The relative importance of these three factors depends on their magnitudes and distributions throughout the population at risk. For example, before air pollution controls were imposed, the outdoor PM may have been around 60 µg/m3, of which about 30 µg/m3 would penetrate indoors. If indoor sources contributed 10 µg/m3 and the personal cloud 5 µg/m3, then the total exposure would have been 45 µg/m3, dominated by the contributions from outdoors. However, thanks to the controls placed on emissions during the past 50 years, the mean outdoor PM level is now only about 10 µg/m3, while the contributions from indoor and personal sources would have remained roughly the same, for a total exposure of 25 µg/m3. Assuming a linear relationship with health, we would have expected to see an 83% improvement over time but only realized about 55%.
Epidemiologists analyze whether outdoor air quality during specific periods or places is hazardous, often in terms of increased mortality or illness rates. To simplify their calculations, epidemiologists make assumptions, typically that ambient air quality is uniform across a geographic area and that individual exposures are primarily from outdoors and remaining constant during that period. But this is clearly not the case, especially when one considers the variability in exposure to indoor air where we spend most of our time. Lacking this information, we must conclude that ambient air quality is one of many descriptors of location, like latitude, altitude, or population density, but cannot reflect the personal exposures of residents. Outdoor air quality is monitored and regulated and varies according to where you live; by contrast, indoor air quality depends on how you live. The problem here is not regulation of indoor air; instead, it’s that the health studies used to establish controls on ambient air quality failed to recognize exposures during the 85% of time that we spend indoors.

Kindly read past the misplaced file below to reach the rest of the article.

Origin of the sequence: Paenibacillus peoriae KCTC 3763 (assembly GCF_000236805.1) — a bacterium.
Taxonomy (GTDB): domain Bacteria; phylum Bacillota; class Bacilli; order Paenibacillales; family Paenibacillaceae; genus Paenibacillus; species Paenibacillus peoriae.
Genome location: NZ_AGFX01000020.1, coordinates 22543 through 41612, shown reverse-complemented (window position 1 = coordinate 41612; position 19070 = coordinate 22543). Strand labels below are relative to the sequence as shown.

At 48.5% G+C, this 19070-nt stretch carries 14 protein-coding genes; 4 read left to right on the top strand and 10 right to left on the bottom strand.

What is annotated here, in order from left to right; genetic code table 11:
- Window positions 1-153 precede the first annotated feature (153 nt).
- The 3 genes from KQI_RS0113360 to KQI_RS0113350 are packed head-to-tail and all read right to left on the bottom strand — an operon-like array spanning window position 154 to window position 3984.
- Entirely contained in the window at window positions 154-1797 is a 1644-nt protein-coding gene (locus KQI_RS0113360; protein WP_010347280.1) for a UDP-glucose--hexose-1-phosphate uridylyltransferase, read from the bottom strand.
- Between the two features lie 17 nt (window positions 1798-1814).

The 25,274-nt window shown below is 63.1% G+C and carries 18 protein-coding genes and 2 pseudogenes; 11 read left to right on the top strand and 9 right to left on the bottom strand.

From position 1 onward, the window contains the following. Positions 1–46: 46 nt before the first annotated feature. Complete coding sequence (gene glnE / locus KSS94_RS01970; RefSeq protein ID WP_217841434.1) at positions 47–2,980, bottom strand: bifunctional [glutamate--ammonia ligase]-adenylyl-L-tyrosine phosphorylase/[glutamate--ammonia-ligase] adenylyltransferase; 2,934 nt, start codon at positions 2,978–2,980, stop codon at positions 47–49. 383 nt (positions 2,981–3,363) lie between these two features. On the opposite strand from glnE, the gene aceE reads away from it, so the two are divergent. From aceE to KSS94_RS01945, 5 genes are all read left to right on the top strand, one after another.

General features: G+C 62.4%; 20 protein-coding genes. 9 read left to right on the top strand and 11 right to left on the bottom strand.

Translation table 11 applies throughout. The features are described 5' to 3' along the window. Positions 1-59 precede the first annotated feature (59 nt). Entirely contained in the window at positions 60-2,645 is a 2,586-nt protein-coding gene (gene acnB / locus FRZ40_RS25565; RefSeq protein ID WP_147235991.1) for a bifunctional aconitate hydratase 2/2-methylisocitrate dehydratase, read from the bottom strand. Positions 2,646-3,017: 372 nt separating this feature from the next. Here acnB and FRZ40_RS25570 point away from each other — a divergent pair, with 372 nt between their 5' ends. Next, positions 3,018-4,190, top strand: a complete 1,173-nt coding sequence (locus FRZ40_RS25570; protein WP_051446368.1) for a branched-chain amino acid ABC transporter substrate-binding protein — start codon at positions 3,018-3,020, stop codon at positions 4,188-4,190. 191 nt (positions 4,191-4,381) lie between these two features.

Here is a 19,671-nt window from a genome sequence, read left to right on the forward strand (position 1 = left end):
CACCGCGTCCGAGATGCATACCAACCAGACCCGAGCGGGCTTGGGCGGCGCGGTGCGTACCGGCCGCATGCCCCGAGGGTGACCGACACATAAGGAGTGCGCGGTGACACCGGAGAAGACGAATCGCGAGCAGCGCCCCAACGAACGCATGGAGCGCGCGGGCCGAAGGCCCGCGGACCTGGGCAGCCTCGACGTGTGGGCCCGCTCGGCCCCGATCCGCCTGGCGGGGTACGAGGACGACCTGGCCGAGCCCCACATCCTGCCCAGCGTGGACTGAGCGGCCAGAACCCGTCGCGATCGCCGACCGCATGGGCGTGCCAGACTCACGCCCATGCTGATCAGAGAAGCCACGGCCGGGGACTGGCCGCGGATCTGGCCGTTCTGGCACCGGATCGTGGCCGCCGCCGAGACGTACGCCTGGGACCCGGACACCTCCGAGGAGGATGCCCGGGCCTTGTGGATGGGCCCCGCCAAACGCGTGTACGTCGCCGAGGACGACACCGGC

The current COVID-19 pandemic is relevant here as well. Recent studies indicate that most virus transmission occurs indoors , where virus aerosol is just another air pollutant with similar physical properties. The ultimate fate of these particles impacts our public health. Indoors in a still room, they may remain aloft for hours and then deposit on surfaces. Outdoors, ultrafine particles dissipate quickly due to air currents and the movements of pedestrians and vehicles.
What should we learn from this assessment?
- Indoor air quality can vary substantially from outdoor air within a given locale, even on the same street.
- Indoor air quality may be worse than outdoors, especially with smokers in the house.
- About half of the outdoor air pollution may infiltrate indoors.
- Each of us carries a “personal” cloud of particulate matter that may average 3-4 µg/m3 but can be much greater – making the current debate about reducing the ambient standard by 1 µg/m3 look foolish.
- Health effects estimates based on differences among outdoor air monitors rather than among affected individuals are not valid. Air pollution control strategies based on such assessments should be revisited.
- EPA has limited its scientific efforts to regulatory concerns, and thus we have no agency considering science-based environmental research.
- Avoid small indoor spaces that may be contaminated by a COVID-19 carrier.
 Evelyn, John. Fumifugium, 1661
 Airborne transmission of SARS-CoV-2: The world should face the reality. Environment International DOI: 10.1016/j.envint.2020.105730.
Housekeeping image a screenshot from The Atmospheric Chemistry of Indoor Environments, Environmental Science, DOI:10.1039/C9EM00386J
Background reading: US EPA, The Inside Story, A Guide to Indoor Air Quality,